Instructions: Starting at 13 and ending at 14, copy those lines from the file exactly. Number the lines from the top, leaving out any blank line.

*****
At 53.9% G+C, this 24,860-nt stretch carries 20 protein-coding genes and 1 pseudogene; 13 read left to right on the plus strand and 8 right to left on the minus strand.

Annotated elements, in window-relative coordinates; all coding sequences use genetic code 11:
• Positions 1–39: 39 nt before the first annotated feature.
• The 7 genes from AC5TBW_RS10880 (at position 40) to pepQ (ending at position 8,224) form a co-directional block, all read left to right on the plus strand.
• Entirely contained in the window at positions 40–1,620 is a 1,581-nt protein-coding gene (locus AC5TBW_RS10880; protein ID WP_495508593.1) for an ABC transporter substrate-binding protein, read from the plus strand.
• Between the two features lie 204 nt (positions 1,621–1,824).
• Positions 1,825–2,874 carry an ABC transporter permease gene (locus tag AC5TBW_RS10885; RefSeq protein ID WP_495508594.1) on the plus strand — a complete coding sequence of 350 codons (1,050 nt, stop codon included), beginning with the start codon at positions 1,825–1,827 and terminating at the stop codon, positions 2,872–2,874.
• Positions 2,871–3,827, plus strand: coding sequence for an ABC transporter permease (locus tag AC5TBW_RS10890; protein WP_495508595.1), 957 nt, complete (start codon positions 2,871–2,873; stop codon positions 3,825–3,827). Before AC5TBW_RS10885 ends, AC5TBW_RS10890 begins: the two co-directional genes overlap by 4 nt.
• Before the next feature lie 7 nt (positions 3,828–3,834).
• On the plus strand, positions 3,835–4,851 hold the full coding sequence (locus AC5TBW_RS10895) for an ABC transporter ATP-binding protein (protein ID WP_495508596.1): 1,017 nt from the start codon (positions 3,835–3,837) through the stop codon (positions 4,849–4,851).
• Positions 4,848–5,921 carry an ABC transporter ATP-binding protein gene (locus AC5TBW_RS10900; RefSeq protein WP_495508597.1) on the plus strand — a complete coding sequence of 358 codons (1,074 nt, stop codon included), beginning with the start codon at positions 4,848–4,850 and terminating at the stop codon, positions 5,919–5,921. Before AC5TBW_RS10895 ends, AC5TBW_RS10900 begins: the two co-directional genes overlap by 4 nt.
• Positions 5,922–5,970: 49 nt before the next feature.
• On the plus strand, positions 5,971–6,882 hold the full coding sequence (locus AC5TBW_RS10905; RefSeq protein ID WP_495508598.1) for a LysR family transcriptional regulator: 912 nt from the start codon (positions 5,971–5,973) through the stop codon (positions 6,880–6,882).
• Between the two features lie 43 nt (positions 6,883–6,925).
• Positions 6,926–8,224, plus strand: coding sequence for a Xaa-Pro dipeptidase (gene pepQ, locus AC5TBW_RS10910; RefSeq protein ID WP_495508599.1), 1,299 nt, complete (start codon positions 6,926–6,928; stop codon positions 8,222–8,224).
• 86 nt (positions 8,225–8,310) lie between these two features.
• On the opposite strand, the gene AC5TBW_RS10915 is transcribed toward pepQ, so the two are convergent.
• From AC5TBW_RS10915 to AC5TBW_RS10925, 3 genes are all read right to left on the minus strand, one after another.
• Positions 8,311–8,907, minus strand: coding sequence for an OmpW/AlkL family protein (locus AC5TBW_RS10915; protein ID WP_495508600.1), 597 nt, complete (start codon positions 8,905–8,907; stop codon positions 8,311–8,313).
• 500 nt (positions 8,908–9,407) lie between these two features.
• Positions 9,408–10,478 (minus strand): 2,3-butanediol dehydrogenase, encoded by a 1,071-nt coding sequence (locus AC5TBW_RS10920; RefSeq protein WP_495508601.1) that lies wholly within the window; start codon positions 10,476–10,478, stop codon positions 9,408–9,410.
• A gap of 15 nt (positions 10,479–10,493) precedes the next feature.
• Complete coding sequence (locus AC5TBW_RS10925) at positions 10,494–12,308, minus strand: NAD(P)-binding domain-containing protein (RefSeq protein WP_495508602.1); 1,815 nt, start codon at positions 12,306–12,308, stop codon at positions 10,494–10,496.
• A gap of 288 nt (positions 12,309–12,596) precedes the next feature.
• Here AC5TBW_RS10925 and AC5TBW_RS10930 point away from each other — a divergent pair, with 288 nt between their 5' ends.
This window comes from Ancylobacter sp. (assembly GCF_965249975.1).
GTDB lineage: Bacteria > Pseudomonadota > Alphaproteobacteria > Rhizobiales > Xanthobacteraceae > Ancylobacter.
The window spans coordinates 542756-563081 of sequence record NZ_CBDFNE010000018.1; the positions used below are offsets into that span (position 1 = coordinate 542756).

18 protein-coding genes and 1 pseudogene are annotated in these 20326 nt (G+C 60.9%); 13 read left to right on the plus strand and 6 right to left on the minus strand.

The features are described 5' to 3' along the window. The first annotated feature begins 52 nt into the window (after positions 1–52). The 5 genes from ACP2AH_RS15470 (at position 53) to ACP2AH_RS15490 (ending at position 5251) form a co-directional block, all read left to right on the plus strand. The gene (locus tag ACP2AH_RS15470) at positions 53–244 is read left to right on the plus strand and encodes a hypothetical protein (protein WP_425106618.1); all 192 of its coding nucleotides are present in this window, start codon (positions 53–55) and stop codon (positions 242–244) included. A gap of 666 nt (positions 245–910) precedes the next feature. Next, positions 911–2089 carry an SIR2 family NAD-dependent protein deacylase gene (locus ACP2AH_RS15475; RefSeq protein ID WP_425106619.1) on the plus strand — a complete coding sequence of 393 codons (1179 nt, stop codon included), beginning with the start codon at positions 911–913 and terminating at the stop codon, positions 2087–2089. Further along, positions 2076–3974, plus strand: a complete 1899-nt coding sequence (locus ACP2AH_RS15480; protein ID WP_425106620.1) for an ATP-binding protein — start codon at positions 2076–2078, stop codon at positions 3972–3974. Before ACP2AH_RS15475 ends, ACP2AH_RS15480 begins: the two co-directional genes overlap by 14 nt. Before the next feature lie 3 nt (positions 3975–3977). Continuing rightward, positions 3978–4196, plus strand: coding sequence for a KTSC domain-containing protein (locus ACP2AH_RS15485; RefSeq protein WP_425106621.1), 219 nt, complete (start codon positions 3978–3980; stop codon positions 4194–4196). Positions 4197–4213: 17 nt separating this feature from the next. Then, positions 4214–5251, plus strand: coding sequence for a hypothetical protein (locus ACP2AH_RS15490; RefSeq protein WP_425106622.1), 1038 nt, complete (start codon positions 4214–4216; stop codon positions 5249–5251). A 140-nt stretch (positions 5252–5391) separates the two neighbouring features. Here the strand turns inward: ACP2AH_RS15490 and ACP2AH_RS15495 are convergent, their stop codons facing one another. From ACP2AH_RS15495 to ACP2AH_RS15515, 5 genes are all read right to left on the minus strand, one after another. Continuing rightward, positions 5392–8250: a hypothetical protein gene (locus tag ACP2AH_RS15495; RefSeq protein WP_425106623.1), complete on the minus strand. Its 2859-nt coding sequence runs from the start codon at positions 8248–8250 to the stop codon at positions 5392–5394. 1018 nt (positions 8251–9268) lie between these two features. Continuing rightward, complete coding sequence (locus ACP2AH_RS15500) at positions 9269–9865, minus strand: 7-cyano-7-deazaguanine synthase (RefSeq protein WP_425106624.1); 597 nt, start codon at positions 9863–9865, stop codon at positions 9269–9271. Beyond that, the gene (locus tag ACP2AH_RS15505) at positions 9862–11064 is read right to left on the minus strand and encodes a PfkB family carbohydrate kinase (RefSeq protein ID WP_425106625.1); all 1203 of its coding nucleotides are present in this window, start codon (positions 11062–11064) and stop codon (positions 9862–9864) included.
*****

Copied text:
• On the plus strand, positions 5,971–6,882 hold the full coding sequence (locus AC5TBW_RS10905; RefSeq protein ID WP_495508598.1) for a LysR family transcriptional regulator: 912 nt from the start codon (positions 5,971–5,973) through the stop codon (positions 6,880–6,882).
• Between the two features lie 43 nt (positions 6,883–6,925).